The Jeremiah Project: From Homelessness to a Future of Hope - Salt 106.5

The Jeremiah Project: From Homelessness to a Future of Hope

Founded by Jacky Turano and supported by over 110 volunteers, The Jeremiah Project works to let everyone know they are loved.

By Salt 106.5 Network Tuesday 28 May 2024NewsReading Time: 4 minutes

The Jeremiah Project is an inspiring organisation in Western Sydney that exists to bring hope and a future to people experiencing homelessness.

Key Points:

  • Homelessness doesn’t discriminate, and the causes and impacts of homelessness can vary greatly for each individual.
  • “Helping put food on the table, it’s amazing. It’s amazing when the community gets together,”

Founded by Jacky Turano and supported by a team of over 110 volunteers, the heartbeat of The Jeremiah Project is to ensure that everyone knows they have a purpose and are loved.

Helping Hands spent an afternoon with Jacky and the Jeremiah team at the Hawkesbury Community Kitchen in Windsor, NSW, to see how this charity is working with local businesses and supporters, and punching well above its weight.

Watch the full Jeremiah Project documentary produced by Helping Hands:

“Jeremiah was something that was put on my heart in what was really a hard season for me,” said Jacky.  “We faced grief upon grief upon grief. It was in that dark season that we almost lost everything. To taste it, to go through that tough season, (it makes) you want to be there for other people.”

Jacky left two successful businesses and committed herself to The Jeremiah Project. Housing affordability and the rising costs of living have impacted the people with whom Jacky and the team interact on a daily basis, and the need continues to grow.

Tom is a regular at Hawkesbury Community Kitchen.  “I get towels, shoes, socks, a shower and a shave. If you need something, they’ve got it for you,” he says.

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“I’ve got no family or friends. If you’re fifty years old and down on your luck, you’ve got to try to do what you can. With them (The Jeremiah Project) I’ve got life, I’ve got a chance in life.”

Homelessness doesn’t discriminate

Homelessness doesn’t discriminate, says Jacky, while stocking the pantry shelves with non-perishable foods. Pointing out that school lunchbox snacks are among the most requested items, she challenges us to abandon any preconceived ideas about the causes and impact of homelessness.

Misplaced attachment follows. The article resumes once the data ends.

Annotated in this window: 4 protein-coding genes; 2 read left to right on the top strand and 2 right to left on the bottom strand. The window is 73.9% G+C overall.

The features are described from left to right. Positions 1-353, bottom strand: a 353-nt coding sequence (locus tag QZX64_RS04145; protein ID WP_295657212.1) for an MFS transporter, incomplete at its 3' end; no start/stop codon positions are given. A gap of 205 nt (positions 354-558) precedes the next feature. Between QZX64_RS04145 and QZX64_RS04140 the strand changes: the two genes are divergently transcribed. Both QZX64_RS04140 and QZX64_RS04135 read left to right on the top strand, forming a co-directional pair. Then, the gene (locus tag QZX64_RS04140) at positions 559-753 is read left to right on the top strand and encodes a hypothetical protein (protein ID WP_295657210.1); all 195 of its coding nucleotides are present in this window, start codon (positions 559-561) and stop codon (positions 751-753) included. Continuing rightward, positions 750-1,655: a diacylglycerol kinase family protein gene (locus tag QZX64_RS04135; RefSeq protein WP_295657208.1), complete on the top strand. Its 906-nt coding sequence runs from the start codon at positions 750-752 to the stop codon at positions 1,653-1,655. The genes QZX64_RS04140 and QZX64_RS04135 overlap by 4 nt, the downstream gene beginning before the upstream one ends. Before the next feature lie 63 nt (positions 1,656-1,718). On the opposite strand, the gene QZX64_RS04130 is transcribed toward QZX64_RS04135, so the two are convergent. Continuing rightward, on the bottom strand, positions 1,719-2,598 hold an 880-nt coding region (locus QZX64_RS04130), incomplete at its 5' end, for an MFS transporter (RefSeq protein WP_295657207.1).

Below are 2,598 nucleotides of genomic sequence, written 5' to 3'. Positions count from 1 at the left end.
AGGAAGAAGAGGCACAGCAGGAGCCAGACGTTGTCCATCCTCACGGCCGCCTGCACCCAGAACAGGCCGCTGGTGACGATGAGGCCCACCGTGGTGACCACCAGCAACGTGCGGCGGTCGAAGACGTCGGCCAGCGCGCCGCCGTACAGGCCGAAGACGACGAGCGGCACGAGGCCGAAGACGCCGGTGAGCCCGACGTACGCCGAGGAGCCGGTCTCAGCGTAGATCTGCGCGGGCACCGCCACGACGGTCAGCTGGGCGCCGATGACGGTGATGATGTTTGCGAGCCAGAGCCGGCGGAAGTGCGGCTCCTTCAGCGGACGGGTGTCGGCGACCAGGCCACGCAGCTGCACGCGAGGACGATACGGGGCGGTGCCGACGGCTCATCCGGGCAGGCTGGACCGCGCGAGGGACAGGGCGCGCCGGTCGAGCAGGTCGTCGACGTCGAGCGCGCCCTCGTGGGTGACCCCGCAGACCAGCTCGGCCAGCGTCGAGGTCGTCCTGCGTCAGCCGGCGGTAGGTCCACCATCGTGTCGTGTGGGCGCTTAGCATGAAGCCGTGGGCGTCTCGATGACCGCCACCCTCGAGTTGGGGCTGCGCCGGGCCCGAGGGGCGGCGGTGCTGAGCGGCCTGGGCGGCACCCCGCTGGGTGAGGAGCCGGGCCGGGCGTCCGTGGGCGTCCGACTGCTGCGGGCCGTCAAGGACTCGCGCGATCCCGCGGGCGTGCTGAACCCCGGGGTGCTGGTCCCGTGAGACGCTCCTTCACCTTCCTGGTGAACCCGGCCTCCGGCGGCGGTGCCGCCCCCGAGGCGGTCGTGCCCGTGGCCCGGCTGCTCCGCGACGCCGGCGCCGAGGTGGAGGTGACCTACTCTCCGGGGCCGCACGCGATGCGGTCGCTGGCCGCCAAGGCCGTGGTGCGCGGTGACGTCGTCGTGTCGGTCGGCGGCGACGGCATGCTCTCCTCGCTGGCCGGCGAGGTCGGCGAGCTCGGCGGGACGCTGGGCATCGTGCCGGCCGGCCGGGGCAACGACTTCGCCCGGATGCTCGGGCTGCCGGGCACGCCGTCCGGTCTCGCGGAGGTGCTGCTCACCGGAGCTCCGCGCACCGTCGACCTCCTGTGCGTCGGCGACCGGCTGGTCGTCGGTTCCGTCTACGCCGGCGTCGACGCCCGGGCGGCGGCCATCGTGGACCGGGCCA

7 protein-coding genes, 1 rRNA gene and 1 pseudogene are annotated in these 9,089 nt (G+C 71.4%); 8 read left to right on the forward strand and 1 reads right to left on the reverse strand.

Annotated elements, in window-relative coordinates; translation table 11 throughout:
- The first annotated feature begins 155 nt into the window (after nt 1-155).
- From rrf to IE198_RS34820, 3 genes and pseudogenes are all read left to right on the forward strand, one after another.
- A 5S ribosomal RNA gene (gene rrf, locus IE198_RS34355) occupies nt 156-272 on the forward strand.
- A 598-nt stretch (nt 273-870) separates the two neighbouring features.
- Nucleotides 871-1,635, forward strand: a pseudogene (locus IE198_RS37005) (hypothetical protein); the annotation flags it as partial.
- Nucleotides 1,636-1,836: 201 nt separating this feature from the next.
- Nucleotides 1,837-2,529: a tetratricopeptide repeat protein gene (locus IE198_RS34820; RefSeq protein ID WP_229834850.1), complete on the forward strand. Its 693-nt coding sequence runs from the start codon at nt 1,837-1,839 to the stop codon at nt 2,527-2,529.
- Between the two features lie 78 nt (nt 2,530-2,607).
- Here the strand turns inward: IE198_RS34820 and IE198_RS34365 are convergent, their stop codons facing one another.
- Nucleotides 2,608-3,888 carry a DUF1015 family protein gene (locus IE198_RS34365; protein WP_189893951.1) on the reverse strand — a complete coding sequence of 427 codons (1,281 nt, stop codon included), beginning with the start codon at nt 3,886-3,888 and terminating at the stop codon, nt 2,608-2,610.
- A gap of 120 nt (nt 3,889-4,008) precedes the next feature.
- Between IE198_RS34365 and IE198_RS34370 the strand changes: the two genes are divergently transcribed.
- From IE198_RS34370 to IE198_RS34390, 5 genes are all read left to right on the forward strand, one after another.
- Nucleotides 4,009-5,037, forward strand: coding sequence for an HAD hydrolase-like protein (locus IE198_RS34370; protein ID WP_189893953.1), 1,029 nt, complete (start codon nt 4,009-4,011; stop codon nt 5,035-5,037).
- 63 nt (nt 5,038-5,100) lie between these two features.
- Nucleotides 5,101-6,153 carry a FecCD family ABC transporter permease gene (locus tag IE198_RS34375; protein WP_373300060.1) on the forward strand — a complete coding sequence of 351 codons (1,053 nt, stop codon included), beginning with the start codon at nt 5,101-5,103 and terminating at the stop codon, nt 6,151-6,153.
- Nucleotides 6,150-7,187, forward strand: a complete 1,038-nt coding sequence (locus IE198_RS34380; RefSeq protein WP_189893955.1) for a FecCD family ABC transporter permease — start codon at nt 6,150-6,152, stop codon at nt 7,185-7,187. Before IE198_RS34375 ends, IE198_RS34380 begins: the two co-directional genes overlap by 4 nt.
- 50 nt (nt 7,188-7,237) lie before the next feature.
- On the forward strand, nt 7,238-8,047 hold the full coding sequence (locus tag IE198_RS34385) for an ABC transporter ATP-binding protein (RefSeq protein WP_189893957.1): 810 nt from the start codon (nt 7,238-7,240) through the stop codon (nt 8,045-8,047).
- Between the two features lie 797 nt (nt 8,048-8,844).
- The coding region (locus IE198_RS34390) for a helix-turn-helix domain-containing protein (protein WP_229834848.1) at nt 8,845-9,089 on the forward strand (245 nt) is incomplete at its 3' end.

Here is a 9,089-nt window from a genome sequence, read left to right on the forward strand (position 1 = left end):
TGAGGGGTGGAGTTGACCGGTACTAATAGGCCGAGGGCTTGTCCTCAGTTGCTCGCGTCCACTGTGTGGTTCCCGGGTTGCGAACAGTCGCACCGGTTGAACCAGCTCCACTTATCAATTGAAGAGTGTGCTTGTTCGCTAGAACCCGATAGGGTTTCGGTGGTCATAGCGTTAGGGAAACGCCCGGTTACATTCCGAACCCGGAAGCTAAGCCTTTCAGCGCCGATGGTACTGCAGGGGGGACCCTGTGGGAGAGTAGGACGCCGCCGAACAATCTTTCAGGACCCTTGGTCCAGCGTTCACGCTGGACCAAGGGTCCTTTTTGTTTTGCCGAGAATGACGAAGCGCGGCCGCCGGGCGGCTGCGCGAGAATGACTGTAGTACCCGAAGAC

Homelessness doesn’t discriminate, and the causes and impacts of homelessness can vary greatly for each individual.

“We’ve had families come through that have six kids, eight kids. They can’t buy lunch like we would buy lunch. Any types of snacks will help them get through the day.”  Jacky is moved to tears. “For someone who can’t afford food and is struggling, this is massive for them.”

The Jeremiah Project is more than a service providing food to people who are homeless. Jacky acknowledges that asking for help can be a terrifying step. Whenever she can, she seeks to gain trust and to meet people where they’re at. She says she wants people to come in with their needs, and to leave with love.

Team Spirit

Jacky is grateful that others in her local area, the Hawkesbury region in northwestern Sydney, have caught her vision to make the world a better place through the work of The Jeremiah Project. Individuals, groups and businesses all help Jacky to keep the project going.

Thanks to crates of fresh produce and long-life food items donated by the local Aldi store in Richmond, Jacky and her team provide healthy meals for up to 25 people a day, and pack emergency hampers as requested.

The soup kitchen also receives weekly donations of gourmet pies and sausage rolls from South Windsor Pie Stop, and Jacky regularly collects boxes of chocolates donated from Lindt Chocolates. The Richmond Club is also a regular financial supporter of Hawkesbury Community Kitchen, and Jacky says that it all helps to supplement the donated goods.

“Helping put food on the table, it’s amazing. It’s amazing when the community gets together,”

Jacky says that although providing for basic needs is a primary initiative of the Project, she never wants it to be only about the food.

“It’s always about the soul and checking in on them (the people who visit the project). I want to know where they’re at, what they’re doing. When you hear that they’re getting a house, or they’re getting back on their feet, it does amazing things.”

In addition to the soup kitchen, The Jeremiah Project runs community outreach and connection programs, school programs, a winter sleep out and a 29 km fun run throughout Western Sydney.

See THE JEREMIAH PROJECT story and the full catalogue of Helping Hands documentaries at helpinghands.tv. Catch up on full episodes of Helping Hands on 9NOW.  


Article supplied with thanks to Helping Hands. Helping Hands is an Australian produced TV program that airs on 9GEM, Channel 9 and 9NOW, and showcases people and organisations who make the world a better place.

Feature image: Supplied, Helping Hands